Giving his pro se pleadings a liberal construction, Fairley's § 2255 petition makes this argument, to wit, that Shalley was ineffective in failing to advise him to pursue dismissal of the indictment based on a violation of the Speedy Trial Act. However, because there was no underlying violation that would have merited dismissal, Fairley's ineffective assistance of counsel claim must fail. Boyd v. Hawk, 965 F.Supp. 443, 450 (S.D.N.Y.1997) ("If a speedy trial motion likely would have been unsuccessful, trial counsel's failure to make the motion does not constitute ineffective assistance.") ( Liriano v. United States, Nos. 08 Civ. 5568 (DAB), 08 Civ. 5634 (DAB), 05 Cr. 253 (DAB), 03 Cr. 227 (DAB), 2009 WL 2972519, at *5 (S.D.N.Y. Sept. 16, 2009) ("because he had no meritorious claim, neither of the prongs of Strickland can possibly be met, and there was no ineffective assistance of counsel in advising Petitioner to plea rather than to move for dismissal based upon the Speedy Trial Act"). Even if the Speedy Trial claim was viable, this Court finds that Fairley's decision to forego such a claim was deliberate and was made prior to and apart from the plea negotiations, following discussions with counsel. It thus does not attack the validity of the process by which the plea was obtained.
After researching the potential Speedy Trial claim, Shalley rightly determined and explained to Fairley that such a claim would likely be unsuccessful because at least 16 days remained on the Speedy Trial clock. She also rightly concluded and explained to Fairley that, in the event dismissal was granted, the motion would result in a dismissal without prejudice. These determinations and recommendations by counsel were plainly reasonable and thus thwart Fairley's allegations of ineffective assistance. Wells v. United States, 07 Civ. 1740, 2010 WL 363339, at *6 (D. Conn. Jan. 25, 2010) (holding counsel was not ineffective because his "advice to [petitioner] to accept the favorable plea agreement rather than move to dismiss the indictment was a reasonable strategic decision based on a justifiable conclusion that even if the motion were granted, it would likely be granted without prejudice to re-prosecution because there were no factors that favored a with-prejudice dismissal"). Upon learning the merits and strategic consequences of this approach, Fairley predictably instructed Shalley to instead focus her efforts on challenging witness identifications.
Fairley's claim that he did not, and would not, instruct counsel to forego the Speedy Trial motion is simply not credible. Fairley consistently expressed his desire to proceed to trial as quickly as possible. PTC Tr. 4:21--24, June 22, 2006; Hr'g Tr. 22:12--19, 78:3--9, Feb. 28, 2011. He stated in his § 2255 petition that his primary Speedy Trial concern was that "the delay jeopardized the defense by allowing the Government to add additional charges," and "ultimately exposed the petitioner to more charges." Pet'r's Traverse Gov't's Answer at 8. Fairley's suggestion that he would have moved to dismiss, even without prejudice, because the extra time might "shake something loose from the tree" or allow him to "get some discovery," Hr'g Tr. 35:13--24, Feb. 28, 2011, directly contradicts his prior concern that additional delay would permit the Government to augment the evidence and claims against him. Conversely, Fairley's decision not to proceed with the Speedy Trial claim and to instead focus on challenging the identification of witnesses is entirely consistent with his continued skepticism about the lineups, Hr'g Tr. 10:24--25--11:1--6, Feb. 28, 2011; Def. Mot. Exclude Identification; Pet'r's Mot.Vacate at 2--4, and his claims that he was acquitted because of failure of identification in a prior case. Hr'g Tr. 12:6--14, Feb. 28, 2011; Shalley Decl. ¶ 38.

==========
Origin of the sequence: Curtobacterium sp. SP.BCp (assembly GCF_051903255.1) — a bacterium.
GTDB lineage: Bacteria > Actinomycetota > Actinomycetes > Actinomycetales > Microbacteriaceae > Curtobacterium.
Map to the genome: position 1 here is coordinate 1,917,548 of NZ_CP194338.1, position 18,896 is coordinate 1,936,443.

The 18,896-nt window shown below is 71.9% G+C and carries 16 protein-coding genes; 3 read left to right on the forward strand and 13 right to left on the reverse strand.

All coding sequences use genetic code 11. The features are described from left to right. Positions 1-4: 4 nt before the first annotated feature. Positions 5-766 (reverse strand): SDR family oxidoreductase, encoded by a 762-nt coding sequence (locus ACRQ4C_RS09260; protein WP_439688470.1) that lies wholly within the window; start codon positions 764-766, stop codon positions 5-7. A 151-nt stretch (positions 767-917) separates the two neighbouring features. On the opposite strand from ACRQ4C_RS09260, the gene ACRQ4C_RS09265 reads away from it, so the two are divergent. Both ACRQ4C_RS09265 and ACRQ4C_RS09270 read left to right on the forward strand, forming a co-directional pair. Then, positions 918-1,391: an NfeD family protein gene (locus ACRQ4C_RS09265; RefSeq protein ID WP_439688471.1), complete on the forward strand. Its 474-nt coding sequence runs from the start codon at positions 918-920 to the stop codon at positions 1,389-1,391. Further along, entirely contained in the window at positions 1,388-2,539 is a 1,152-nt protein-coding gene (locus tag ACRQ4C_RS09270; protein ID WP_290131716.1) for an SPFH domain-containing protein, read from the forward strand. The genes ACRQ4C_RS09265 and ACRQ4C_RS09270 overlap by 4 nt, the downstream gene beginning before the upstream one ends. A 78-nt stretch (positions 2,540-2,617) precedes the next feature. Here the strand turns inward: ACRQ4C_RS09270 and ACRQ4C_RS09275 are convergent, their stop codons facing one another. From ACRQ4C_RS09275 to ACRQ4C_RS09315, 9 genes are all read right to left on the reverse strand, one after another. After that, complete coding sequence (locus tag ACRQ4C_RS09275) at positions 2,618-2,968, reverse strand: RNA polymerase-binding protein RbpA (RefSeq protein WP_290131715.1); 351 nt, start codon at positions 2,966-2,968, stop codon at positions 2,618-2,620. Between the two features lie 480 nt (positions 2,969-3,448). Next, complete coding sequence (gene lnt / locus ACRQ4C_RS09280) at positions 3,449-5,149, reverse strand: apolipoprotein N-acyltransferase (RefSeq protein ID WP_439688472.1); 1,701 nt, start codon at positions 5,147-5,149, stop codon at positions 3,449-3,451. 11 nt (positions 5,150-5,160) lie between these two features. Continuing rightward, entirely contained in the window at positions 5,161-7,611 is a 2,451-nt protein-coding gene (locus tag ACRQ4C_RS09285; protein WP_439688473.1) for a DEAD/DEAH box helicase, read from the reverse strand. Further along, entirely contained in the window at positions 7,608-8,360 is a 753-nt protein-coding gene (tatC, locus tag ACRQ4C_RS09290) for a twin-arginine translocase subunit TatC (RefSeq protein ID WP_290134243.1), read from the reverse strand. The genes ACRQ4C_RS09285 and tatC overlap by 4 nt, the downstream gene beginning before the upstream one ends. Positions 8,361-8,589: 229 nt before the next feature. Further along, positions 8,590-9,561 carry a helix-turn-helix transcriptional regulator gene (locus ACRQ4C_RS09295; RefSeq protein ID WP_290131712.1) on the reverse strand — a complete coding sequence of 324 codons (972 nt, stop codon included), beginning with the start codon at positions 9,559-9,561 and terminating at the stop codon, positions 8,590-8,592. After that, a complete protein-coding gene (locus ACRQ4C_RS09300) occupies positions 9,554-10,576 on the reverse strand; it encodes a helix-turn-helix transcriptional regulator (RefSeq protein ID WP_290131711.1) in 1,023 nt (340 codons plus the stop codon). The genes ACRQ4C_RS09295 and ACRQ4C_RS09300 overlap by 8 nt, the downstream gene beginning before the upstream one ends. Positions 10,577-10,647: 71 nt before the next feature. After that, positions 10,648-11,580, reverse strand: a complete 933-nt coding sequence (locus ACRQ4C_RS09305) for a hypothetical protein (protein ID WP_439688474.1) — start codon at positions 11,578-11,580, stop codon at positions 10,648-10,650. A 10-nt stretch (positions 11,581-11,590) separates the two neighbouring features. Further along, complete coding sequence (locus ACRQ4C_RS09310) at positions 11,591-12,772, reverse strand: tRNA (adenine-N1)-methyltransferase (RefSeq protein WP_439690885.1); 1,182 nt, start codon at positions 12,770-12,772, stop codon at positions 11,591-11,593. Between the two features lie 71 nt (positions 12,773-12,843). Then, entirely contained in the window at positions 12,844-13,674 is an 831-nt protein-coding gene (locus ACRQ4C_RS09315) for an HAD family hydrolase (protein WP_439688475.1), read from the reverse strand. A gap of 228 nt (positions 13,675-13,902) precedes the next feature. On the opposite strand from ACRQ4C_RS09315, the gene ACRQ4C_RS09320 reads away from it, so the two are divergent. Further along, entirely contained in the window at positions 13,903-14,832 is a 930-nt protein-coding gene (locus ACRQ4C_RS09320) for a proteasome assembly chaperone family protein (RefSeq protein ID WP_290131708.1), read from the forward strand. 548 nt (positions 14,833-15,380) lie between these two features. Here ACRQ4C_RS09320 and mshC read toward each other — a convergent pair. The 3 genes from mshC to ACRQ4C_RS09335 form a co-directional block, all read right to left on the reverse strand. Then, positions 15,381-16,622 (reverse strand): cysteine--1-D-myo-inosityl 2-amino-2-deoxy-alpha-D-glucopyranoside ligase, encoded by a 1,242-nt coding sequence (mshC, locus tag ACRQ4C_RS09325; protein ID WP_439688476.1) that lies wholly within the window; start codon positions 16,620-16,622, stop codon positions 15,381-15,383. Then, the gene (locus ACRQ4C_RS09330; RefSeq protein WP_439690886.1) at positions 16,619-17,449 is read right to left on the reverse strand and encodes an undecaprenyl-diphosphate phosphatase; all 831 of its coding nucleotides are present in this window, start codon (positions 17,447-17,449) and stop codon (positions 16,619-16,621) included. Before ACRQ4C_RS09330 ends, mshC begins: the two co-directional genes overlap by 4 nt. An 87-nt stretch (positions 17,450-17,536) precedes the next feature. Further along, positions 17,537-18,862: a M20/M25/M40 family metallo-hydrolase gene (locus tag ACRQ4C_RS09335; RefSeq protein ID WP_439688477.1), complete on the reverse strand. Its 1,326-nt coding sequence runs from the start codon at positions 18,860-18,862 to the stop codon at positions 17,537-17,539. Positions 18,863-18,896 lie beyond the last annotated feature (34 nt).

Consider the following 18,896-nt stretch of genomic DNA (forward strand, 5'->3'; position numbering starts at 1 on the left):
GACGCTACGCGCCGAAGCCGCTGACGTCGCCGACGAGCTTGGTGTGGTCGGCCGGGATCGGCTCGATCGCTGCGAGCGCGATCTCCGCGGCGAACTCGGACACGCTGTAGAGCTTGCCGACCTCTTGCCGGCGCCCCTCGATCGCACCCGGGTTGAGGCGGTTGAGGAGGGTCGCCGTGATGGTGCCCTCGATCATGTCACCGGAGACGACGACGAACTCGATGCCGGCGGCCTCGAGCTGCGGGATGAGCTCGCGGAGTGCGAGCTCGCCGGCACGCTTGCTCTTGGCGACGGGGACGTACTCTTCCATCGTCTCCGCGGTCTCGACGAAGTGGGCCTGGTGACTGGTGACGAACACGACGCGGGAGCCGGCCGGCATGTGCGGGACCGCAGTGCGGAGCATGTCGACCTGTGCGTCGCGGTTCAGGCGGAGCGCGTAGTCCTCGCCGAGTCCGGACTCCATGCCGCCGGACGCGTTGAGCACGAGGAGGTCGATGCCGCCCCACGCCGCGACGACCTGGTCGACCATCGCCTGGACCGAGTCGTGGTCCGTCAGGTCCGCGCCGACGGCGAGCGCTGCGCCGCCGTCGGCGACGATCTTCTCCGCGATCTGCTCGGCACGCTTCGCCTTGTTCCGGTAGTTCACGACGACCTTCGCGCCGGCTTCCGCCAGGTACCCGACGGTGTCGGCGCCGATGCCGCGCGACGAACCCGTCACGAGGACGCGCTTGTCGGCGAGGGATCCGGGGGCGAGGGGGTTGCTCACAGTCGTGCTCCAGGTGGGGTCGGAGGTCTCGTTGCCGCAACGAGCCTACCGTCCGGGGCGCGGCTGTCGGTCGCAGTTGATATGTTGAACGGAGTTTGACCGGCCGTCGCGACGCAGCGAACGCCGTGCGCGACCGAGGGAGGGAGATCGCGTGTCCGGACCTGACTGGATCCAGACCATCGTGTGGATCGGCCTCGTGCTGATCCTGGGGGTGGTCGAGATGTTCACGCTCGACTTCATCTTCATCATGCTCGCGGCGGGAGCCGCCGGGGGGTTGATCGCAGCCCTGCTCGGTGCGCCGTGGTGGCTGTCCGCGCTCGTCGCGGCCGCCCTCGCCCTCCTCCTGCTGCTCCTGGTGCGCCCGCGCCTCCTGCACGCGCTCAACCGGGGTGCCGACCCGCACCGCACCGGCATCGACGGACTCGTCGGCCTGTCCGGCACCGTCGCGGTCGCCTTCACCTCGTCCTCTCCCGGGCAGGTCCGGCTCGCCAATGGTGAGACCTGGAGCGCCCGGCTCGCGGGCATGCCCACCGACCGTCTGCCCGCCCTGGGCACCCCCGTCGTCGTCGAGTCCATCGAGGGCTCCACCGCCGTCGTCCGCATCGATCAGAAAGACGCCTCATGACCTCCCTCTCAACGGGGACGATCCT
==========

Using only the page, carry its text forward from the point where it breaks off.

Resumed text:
Furthermore, Fairley never hesitated to independently raise the Speedy Trial issue, despite representation by counsel. Fairley objected to a Speedy Trial waiver at the June 22 conference, subsequently filed a pro se motion raising the claim, and again raised the claim in his § 2255 Petition. It is thus implausible that Fairley would drop the Speedy Trial issue-knowing that he potentially faced more than 100 years in prison-without discussing the merits of the claim with his attorney, with whom he met at least eight times prior to entering his plea. While Fairley might have insisted on a Speedy Trial motion if he was told that such a motion would likely be granted, the record shows that counsel made clear to him that this was not a viable option.
Fairley's disregard for the truth has been a consistent theme of the proceedings before this Court. At the February 2011 hearing, Fairley testified that he did not commit the seven robberies to which he pleaded guilty in November 2006. Hr'g Tr. 56:57. He claimed to have falsely testified to his guilt before Judge Maas because that's "what I was told to do" as part of "the agreement that was struck with your office and my attorney." Id. at 56:1--10. Almost immediately thereafter, he admitted to the Court that he had in fact committed those robberies, and that he had truthfully admitted to those and 17 other robberies during his proffer sessions with the government. Id. at 59:12--60:14.
Fairley also gave contradictory testimony regarding his relationship with Shalley and his other attorneys. During cross-examination at the February 28, 2011 hearing, Fairley was confronted with the transcript of his plea in which he had testified that he was satisfied with Shalley's representation and the advice she had given him. Hr'g Tr. 43:8--44:23. Fairley refused to tell the Court whether his testimony was true or false, but rather blamed his statements on his counsel and on the Government. Id. at 43:8--11 ("That was part of the agreement."), 43:21--24 ("I'm not saying I lied. What I'm saying to you is that I was instructed to say that by my attorney."), 44:16--23 ("I was told to say that by my lawyer."). Shortly thereafter, Fairley admitted that he had been happy with Shalley's representation and did not become unhappy until after he thought he had a speedy trial claim that was not asserted. Id. at64:3--9. As to Boulware's representation, Fairley testified that Boulware did not review the indictment with him. Hr'g Tr. 7:15--19, Feb. 28, 2011. Yet at the arraignment, Fairley acknowledged in open